7 Sections great education and learning resume should include
You’ll sometimes hear (as we have) that Education is not as important on a resume as it once was. However, that advice generally refers to people working in fields like tech and startups where your experience and attitude is far more important than your education. For educators, this simply doesn’t apply. Besides the necessity of credentials in most cases, showing where you learned how to be a teacher (as well as what teaching philosophy you ascribe to) should be front and center.
If you have teaching certifications, they need to be on your teacher resume. On the other hand, if you don’t have any certifications yet, consider going for some as they’re a great way to improve your career.
3. Your favorite books
This is a great place to show more of your personality and, depending on the subjects you teach, what books you most enjoy exposing students to. These could be children’s books, classic novels, or books about teaching theory. Choosing the rights books here can also serve as a conversation starter between you and those interested in hiring you.
Awards is a great section to showcase your wins and achievements. It also shows you’re ambitious and a top player. Try to include awards that you’re most proud of and especially the ones that are connected to teaching.
This is one of the most common sections on teacher or academics professional’s resumes, especially teachers who’ve completed a PhD. Your publications section can include anything from written publications or presentations to conferences. Still, for everyone else, this could be short stories published (for English teachers) or a bit of historical research (for the history teachers out there). See how Mia did it.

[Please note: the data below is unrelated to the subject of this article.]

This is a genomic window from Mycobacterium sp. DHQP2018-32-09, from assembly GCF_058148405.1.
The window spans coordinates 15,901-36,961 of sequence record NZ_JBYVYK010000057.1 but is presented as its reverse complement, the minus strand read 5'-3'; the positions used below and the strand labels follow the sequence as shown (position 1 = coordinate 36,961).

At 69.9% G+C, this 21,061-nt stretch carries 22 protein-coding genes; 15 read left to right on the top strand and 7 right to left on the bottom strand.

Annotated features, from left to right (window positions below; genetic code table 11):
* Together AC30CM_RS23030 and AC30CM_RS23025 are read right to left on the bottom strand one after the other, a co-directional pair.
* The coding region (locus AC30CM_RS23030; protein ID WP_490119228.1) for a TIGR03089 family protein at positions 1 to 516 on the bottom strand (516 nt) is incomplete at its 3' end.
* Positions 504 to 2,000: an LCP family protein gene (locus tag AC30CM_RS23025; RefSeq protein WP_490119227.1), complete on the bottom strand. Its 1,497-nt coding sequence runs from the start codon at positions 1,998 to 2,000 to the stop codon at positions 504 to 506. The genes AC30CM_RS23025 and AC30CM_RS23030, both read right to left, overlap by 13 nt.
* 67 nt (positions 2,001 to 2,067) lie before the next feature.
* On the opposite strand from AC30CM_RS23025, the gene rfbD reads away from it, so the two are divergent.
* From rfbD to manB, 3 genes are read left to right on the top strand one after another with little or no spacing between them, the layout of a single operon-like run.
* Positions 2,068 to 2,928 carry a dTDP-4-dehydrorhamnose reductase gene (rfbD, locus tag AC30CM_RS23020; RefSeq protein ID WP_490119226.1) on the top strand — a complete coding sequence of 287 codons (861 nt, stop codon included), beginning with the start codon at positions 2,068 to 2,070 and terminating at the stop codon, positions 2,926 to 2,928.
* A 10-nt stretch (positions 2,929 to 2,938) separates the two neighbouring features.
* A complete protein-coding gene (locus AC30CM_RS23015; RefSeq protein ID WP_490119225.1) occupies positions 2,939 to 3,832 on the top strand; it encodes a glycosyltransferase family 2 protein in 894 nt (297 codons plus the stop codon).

Not every resume needs to include references section, but it’s definitely a “nice to have.” The rule of a thumb is to include 2-3 points of contact, their name, role, and contact information. Make sure you ask them for a permission before you share their personal information on your resume. What we wouldn’t advise you to do is write “References upon request” on your resume. It’s not a valuable information and really wastes the reader’s time by telling them something obvious.
7. Teaching Philosophy
Lastly, if you strongly subscribe to a particular teaching philosophy or method, it should definitely feature prominently on your teacher resume. This will tell schools whether or not you’ll fit well with their culture and teaching style.
How to get a referral on LinkedIn for the Education role you want
Getting a referral is arguably the single most impactful thing you can do when looking for a position. Referred employees are hired 60% of the time compared to the 2% of regular applicants who typically get interviewed. If you’re looking for a position in a new area, it may seem impossible to get a referral. However, you can’t underestimate the power of using your networks well.
Even if you don’t know anyone in a company or school you’d like to work for, your 2nd degree contacts just might. So start with LinkedIn and try to attending events where you might connect with educators where you’re looking to get hired. Even if you might not be able to develop one in time for this next job, those networks will be invaluable in the future.
Check out our guide on getting referrals for any job you’re applying for.